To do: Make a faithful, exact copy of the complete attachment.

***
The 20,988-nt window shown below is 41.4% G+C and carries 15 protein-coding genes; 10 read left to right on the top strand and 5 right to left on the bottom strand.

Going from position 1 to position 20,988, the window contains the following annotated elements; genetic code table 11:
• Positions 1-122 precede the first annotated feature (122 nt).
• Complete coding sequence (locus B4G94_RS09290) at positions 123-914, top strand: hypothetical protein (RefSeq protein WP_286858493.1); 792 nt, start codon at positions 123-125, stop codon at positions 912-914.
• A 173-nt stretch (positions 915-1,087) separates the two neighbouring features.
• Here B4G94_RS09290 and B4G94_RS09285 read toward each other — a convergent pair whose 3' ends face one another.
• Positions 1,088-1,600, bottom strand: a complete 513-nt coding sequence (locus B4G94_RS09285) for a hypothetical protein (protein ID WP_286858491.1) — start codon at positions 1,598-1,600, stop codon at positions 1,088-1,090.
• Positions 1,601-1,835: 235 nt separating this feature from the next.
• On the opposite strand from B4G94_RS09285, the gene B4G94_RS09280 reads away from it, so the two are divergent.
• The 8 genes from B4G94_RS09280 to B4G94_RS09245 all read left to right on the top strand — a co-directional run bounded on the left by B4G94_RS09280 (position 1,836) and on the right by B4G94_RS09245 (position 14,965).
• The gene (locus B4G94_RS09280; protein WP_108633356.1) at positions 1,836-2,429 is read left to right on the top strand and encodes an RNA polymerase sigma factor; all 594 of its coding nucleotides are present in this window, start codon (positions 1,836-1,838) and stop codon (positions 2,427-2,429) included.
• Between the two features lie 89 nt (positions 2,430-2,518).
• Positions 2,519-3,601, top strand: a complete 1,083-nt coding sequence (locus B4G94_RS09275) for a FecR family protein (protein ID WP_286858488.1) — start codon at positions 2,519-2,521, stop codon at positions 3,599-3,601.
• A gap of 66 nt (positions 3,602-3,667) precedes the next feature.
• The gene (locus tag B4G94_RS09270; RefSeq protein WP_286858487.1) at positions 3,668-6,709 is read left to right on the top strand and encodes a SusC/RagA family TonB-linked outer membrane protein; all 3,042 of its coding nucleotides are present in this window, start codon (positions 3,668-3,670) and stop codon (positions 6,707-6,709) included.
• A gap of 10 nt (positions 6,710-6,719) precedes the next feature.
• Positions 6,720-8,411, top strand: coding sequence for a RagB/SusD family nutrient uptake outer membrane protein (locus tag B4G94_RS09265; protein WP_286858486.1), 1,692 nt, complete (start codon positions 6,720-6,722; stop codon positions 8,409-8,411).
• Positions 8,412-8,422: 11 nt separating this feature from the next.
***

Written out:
The 20,988-nt window shown below is 41.4% G+C and carries 15 protein-coding genes; 10 read left to right on the top strand and 5 right to left on the bottom strand.

Going from position 1 to position 20,988, the window contains the following annotated elements; genetic code table 11:
• Positions 1-122 precede the first annotated feature (122 nt).
• Complete coding sequence (locus B4G94_RS09290) at positions 123-914, top strand: hypothetical protein (RefSeq protein WP_286858493.1); 792 nt, start codon at positions 123-125, stop codon at positions 912-914.
• A 173-nt stretch (positions 915-1,087) separates the two neighbouring features.
• Here B4G94_RS09290 and B4G94_RS09285 read toward each other — a convergent pair whose 3' ends face one another.
• Positions 1,088-1,600, bottom strand: a complete 513-nt coding sequence (locus B4G94_RS09285) for a hypothetical protein (protein ID WP_286858491.1) — start codon at positions 1,598-1,600, stop codon at positions 1,088-1,090.
• Positions 1,601-1,835: 235 nt separating this feature from the next.
• On the opposite strand from B4G94_RS09285, the gene B4G94_RS09280 reads away from it, so the two are divergent.
• The 8 genes from B4G94_RS09280 to B4G94_RS09245 all read left to right on the top strand — a co-directional run bounded on the left by B4G94_RS09280 (position 1,836) and on the right by B4G94_RS09245 (position 14,965).
• The gene (locus B4G94_RS09280; protein WP_108633356.1) at positions 1,836-2,429 is read left to right on the top strand and encodes an RNA polymerase sigma factor; all 594 of its coding nucleotides are present in this window, start codon (positions 1,836-1,838) and stop codon (positions 2,427-2,429) included.
• Between the two features lie 89 nt (positions 2,430-2,518).
• Positions 2,519-3,601, top strand: a complete 1,083-nt coding sequence (locus B4G94_RS09275) for a FecR family protein (protein ID WP_286858488.1) — start codon at positions 2,519-2,521, stop codon at positions 3,599-3,601.
• A gap of 66 nt (positions 3,602-3,667) precedes the next feature.
• The gene (locus tag B4G94_RS09270; RefSeq protein WP_286858487.1) at positions 3,668-6,709 is read left to right on the top strand and encodes a SusC/RagA family TonB-linked outer membrane protein; all 3,042 of its coding nucleotides are present in this window, start codon (positions 3,668-3,670) and stop codon (positions 6,707-6,709) included.
• A gap of 10 nt (positions 6,710-6,719) precedes the next feature.
• Positions 6,720-8,411, top strand: coding sequence for a RagB/SusD family nutrient uptake outer membrane protein (locus tag B4G94_RS09265; protein WP_286858486.1), 1,692 nt, complete (start codon positions 6,720-6,722; stop codon positions 8,409-8,411).
• Positions 8,412-8,422: 11 nt separating this feature from the next.